After raising their three children in a large home in the Denver suburbs, a pair of empty nesters were ready for a change. For the couple’s fresh start, a corner lot in the Washington Park neighborhood offered the perfect opportunity. “One day I was standing in my last home, and I felt totally overwhelmed by the amount of stuff we’d accumulated,” the wife recalls about the former site of sleepovers, prom parties and countless team dinners. “This time, we wanted something casual and comfortable, because that’s who we are, but also beautiful and sophisticated.” So they turned to designers Conni Newsome and Ashley Larson Eitemiller to help them bring those qualities to life in their new home.
“One of the first things we do with a new client is share design books and magazines to get a feel for which styles they gravitate toward and what colors they like and don’t like,” Eitemiller says. “Next, we explore how they want to live in a house—are they casual or more formal? Then we craft rooms that respond accordingly.” Their initial meetings with this couple revealed a desire to lean traditional but, in the wife’s words, “with flair and sass.”
That conventional slant is reflected in the architecture as well. Thoughtfully designed by architect Richard Whetsel, the structure, encircled by a wraparound porch, nods to the couple’s East Coast roots as well as their new neighborhood. “It was very important to the owners that the house fit in with the surrounding architecture,” says builder Jeremy Larson, who worked on the project with his father and partner in the firm, Rick Larson. “The husband wanted a totally brick home—no stucco, no siding.” To get the look they were after, Larson created on-site mock-ups of several options before settling on a tumbled-brick mixture with the right combination of colors. Hand-cut Pennsylvania bluestone caps and door thresholds completed the look.
For continuity, landscape architect Phil Steinhauer selected the same brick along with wrought-iron pickets for the front fencing and Pennsylvania bluestone pavers for the walkways and patio. “In keeping with the traditional design, we used boxwood hedges to skirt the house and plants like hydrangeas for that East Coast look,” says Steinhauer, who also introduced outdoor living areas. “It was a typical tight city lot, so I pushed everything as close to the setbacks as possible to maximize space and make room for a covered living space, a fire pit and an open dining area.”
Having met the neighborhood integration criteria on the exterior, the traditional theme shifts to a more relaxed transitional look inside, starting with the entryway, a bright space with a curved staircase and a Paul Ferrante chandelier. “The paneling is formal, but instead of using an expected dark wood, we painted everything white,” Newsome says. “And the light fixture is classic, but it’s not a crystal chandelier.” From there, the plan leads to an intimate library before reaching the main public spaces. These areas— including the living and dining rooms as well as the kitchen— are more open to one another, and the designers brought a contemporary flavor to the spaces through a curated palette and discerning fabric choices. “The wife wanted things light and fresh,” Eitemiller says. “So each space has a level of formality but is comfortable for everyday use.”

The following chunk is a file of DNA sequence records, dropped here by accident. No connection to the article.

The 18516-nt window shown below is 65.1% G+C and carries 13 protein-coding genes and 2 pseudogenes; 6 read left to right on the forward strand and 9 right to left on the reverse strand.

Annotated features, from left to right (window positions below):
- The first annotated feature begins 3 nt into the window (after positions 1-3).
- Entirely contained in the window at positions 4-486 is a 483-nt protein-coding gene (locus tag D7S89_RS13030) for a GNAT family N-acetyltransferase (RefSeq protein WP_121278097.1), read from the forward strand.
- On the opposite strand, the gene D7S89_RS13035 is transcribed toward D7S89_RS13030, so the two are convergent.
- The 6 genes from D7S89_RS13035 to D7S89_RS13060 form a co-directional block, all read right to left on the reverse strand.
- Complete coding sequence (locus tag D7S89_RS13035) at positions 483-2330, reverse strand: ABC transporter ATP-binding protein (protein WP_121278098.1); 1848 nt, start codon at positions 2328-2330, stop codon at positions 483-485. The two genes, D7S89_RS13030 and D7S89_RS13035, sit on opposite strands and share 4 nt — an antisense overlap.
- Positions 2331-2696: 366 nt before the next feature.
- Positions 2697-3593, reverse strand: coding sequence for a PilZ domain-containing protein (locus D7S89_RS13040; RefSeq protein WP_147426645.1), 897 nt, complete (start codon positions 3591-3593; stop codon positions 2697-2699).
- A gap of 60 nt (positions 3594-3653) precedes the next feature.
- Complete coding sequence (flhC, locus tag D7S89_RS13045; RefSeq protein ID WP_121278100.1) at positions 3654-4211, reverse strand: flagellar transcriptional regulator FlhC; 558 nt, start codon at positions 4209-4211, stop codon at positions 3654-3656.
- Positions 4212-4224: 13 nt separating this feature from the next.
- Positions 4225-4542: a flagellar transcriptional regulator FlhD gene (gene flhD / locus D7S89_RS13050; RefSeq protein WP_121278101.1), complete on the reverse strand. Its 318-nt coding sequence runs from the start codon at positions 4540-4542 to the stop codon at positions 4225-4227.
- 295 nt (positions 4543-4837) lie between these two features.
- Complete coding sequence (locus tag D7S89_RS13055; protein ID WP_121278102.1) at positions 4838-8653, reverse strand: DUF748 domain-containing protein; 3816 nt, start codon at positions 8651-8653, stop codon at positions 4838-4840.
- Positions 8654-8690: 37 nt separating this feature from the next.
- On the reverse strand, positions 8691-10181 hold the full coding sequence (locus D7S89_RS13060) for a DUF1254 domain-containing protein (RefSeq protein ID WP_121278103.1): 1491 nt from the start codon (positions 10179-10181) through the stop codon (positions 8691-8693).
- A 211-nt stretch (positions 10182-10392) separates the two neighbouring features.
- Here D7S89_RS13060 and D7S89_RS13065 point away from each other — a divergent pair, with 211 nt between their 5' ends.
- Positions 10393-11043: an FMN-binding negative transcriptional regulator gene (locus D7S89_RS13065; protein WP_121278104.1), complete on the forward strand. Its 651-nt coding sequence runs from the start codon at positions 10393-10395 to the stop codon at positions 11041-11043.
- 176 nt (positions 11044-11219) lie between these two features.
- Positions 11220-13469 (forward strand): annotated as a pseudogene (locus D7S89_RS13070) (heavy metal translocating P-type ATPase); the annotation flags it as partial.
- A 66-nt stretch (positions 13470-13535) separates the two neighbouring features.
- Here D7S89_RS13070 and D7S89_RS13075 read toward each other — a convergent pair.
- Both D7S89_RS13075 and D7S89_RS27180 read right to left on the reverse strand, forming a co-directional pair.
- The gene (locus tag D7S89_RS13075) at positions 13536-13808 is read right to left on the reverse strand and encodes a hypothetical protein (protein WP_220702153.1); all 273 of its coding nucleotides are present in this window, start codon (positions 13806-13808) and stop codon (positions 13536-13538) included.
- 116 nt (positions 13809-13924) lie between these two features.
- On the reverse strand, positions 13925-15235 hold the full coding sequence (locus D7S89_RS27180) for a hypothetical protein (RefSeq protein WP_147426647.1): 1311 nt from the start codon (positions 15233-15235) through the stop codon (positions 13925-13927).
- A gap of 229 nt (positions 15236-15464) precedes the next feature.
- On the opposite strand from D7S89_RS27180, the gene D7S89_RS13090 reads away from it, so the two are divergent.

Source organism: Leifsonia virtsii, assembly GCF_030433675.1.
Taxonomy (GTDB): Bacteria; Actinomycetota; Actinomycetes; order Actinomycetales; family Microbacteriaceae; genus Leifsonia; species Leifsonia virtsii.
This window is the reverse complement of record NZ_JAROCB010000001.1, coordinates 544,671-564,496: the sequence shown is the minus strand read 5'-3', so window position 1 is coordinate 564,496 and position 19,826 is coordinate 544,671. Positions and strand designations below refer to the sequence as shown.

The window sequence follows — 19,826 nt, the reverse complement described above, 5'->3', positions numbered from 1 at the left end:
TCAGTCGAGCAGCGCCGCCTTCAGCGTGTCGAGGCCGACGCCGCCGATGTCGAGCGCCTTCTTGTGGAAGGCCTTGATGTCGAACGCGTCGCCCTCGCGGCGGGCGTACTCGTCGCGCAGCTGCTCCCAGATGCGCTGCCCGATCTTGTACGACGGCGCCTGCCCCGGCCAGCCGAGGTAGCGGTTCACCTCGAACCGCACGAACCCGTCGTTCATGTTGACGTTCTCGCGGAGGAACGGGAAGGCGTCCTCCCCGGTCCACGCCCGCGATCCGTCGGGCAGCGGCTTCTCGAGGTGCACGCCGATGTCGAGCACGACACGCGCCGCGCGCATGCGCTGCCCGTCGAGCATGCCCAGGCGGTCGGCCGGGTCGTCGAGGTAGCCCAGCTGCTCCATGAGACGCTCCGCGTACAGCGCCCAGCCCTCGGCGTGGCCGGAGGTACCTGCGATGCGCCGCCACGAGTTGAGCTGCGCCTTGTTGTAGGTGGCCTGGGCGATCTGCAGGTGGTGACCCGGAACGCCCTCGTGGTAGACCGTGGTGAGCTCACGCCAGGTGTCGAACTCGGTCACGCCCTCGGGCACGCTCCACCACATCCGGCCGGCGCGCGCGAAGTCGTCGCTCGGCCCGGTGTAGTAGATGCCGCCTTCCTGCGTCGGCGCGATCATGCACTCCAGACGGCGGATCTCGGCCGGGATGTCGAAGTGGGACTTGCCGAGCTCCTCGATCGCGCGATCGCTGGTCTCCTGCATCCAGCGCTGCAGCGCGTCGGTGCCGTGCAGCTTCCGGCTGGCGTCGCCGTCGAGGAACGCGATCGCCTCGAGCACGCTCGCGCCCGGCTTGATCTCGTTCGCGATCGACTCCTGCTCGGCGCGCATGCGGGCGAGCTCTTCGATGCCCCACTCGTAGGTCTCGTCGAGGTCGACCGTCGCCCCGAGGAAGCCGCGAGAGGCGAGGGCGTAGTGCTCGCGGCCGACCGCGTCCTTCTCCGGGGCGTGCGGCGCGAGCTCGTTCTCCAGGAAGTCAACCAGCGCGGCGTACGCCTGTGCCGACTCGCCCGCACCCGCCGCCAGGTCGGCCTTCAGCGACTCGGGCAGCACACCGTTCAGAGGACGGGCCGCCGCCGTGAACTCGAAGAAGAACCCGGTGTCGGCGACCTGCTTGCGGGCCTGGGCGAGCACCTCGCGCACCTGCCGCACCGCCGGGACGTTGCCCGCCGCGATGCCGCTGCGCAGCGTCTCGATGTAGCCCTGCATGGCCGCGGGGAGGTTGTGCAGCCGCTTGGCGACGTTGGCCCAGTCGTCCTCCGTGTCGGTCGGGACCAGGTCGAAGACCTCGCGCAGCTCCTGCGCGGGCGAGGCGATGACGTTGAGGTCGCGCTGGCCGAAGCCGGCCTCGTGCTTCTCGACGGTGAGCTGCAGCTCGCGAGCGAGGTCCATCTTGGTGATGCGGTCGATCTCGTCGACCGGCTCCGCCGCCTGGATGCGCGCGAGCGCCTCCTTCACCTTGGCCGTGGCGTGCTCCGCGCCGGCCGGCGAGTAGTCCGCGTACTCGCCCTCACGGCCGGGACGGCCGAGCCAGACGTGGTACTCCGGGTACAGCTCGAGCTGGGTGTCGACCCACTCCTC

Taking cues from the wife, who likes both patterns and muted colors, the designers thoughtfully mixed the two. “You can introduce a lot of patterns, so long as they are proportionate with each other and everything is in the same palette,” Newsome explains. In the living room, the fabrics represent a carefully calculated hierarchy of pattern that starts small, with a barely discernible tweed on the sofas, and crescendos to a large graphic print on the chairs and ottoman. Stripes on the pillows and a medium-scale tribal pattern on the draperies complete the mix.
When it came to functionality, the designers made selections with the couple’s entertaining lifestyle in mind. “Easy-to-clean indoor-outdoor fabrics and a dog-friendly wool rug in the living room are perfect for relaxed family life, but they also look polished and together,” Eitemiller says. The same can be said for the nearby kitchen, which is smartly dressed with recessed paneled cabinets, small-scale subway tiles and counters made with a marble-like durable quartzite marked by subtle green veining.
A large cased opening connects the living room with the dining room, where the designers picked up the same tribal-pattern draperies and anchored the space with another large Paul Ferrante light fixture. “The formal living and dining rooms are the main focal points,” Newsome says. “We designed these spaces to be stylish and layered while maintaining a sense of comfort.” For a collected look, they paired an antique dining table with captain chairs covered with a glazed linen and skirted side chairs upholstered with a charcoal-and-chocolate tweed.
Thanks to a thoughtful team who never lost sight of the spirit of the occupants or the soul of the spaces, the result couldn’t be better. “My husband and I have lived in beautiful homes all over the country, but none of them have been perfect,” the wife says. “I knew one day we would have the opportunity to build and have everything we wanted. Now, with this house, we do.”